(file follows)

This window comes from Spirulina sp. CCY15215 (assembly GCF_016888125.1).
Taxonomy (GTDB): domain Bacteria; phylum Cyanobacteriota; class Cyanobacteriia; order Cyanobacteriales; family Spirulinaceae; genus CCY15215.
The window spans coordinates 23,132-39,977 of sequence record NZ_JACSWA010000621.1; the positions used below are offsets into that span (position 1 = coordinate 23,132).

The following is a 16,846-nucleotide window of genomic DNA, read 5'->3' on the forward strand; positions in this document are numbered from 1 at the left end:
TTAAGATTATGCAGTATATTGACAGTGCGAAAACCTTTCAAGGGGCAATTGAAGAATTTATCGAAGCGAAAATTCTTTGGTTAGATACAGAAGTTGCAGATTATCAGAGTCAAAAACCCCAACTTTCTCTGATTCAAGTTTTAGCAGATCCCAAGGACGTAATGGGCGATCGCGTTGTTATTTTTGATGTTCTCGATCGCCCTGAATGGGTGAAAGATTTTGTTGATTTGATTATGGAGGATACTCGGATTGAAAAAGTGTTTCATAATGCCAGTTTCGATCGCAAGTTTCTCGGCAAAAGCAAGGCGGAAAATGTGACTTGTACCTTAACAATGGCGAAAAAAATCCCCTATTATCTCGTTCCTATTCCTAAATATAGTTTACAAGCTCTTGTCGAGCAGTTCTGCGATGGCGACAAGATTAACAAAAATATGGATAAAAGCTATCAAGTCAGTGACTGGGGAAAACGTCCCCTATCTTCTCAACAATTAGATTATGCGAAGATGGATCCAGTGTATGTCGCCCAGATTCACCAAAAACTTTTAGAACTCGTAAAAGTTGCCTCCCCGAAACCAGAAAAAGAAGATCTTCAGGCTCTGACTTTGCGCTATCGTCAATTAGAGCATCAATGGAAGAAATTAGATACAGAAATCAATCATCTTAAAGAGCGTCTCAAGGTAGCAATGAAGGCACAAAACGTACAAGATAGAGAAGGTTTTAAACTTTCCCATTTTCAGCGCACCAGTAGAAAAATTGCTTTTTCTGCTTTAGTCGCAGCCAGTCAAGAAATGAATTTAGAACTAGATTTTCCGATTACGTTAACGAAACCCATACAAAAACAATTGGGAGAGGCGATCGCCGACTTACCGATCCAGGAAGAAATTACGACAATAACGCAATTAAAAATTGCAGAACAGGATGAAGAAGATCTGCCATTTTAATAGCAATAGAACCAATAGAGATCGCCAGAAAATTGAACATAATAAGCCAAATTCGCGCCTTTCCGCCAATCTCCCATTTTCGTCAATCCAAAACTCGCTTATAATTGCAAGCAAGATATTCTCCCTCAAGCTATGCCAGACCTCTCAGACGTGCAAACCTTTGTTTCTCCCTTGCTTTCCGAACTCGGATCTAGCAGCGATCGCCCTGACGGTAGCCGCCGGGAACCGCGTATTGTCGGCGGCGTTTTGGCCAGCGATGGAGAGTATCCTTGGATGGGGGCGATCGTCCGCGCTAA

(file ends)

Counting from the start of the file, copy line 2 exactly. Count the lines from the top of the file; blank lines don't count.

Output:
Taxonomy (GTDB): domain Bacteria; phylum Cyanobacteriota; class Cyanobacteriia; order Cyanobacteriales; family Spirulinaceae; genus CCY15215.